The Wisconsin Supreme Court will hear arguments Tuesday in a case involving the powers of the elected state public school superintendent. The justices will consider whether the governor can have a say over the Department of Public Instruction’s administrative rules.
Republican Governor Scott Walker decided in 2011 to give the governor and the legislature the power to overturn rules from state agencies which implement new state laws. DPI was among those agencies, but two lower court decisions rejected the veto power for education rules. Those rulings say the voters have the eventual control over DPI rules, through the election of the state superintendent every four years. The post is currently held by Tony Evers.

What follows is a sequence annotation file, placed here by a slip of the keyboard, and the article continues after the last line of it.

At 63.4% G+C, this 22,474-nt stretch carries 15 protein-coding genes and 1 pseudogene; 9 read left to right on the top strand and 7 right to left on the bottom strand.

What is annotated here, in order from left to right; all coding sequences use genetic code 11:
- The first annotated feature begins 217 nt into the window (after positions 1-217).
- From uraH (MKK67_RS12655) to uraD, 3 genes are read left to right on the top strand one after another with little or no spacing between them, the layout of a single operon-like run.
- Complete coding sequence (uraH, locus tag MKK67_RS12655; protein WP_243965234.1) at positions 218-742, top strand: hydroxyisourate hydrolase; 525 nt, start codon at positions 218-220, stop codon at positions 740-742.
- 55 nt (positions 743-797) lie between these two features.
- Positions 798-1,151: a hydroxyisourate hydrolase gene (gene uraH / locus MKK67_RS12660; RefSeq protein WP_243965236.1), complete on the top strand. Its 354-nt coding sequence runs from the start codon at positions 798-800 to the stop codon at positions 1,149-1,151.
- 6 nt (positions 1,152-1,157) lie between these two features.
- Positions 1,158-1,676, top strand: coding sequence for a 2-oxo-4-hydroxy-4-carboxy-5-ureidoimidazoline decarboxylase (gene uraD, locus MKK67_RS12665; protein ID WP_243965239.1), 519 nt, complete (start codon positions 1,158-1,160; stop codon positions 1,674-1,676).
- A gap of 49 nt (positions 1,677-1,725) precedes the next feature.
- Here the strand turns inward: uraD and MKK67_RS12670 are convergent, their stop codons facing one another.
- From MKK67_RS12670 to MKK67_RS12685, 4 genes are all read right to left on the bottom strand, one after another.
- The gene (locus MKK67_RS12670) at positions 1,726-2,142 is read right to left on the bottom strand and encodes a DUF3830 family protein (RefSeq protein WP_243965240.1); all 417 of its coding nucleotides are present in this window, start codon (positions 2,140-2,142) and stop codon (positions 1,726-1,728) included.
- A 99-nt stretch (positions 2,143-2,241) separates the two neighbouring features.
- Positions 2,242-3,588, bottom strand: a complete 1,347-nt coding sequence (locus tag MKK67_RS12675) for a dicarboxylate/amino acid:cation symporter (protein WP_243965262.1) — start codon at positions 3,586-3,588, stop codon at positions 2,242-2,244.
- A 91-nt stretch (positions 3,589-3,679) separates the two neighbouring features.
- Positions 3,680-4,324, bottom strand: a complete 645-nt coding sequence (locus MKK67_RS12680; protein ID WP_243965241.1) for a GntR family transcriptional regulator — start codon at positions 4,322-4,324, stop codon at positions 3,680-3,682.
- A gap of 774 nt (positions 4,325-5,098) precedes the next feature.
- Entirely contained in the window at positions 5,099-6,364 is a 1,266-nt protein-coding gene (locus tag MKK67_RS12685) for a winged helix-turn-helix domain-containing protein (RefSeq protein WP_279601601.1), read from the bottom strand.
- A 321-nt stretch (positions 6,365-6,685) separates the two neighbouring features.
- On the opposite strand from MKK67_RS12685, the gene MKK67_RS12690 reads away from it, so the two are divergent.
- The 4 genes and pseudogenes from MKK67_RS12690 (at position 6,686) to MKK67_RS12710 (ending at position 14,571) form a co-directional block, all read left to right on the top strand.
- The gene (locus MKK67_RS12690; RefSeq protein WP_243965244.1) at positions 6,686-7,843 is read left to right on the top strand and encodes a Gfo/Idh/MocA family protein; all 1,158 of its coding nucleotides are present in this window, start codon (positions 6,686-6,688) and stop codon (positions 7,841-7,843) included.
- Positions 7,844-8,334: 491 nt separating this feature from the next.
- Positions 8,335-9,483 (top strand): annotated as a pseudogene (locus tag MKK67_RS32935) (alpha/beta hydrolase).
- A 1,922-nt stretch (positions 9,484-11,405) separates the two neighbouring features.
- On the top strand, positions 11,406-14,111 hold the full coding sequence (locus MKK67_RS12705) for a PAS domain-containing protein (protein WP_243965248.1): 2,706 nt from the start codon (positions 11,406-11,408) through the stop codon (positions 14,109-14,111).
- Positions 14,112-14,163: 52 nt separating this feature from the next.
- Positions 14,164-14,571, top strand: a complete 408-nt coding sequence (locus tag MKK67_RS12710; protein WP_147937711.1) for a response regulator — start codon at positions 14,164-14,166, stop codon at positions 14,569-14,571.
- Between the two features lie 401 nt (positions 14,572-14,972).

In the state’s latest arguments, Wisconsin Attorney General Brad Schimel says the justices should consider overturning a 1996 Supreme Court decision which upheld the DPI superintendent’s powers. That ruling set aside former Governor Tommy Thompson’s effort to create a cabinet level Education Department as part of his administration.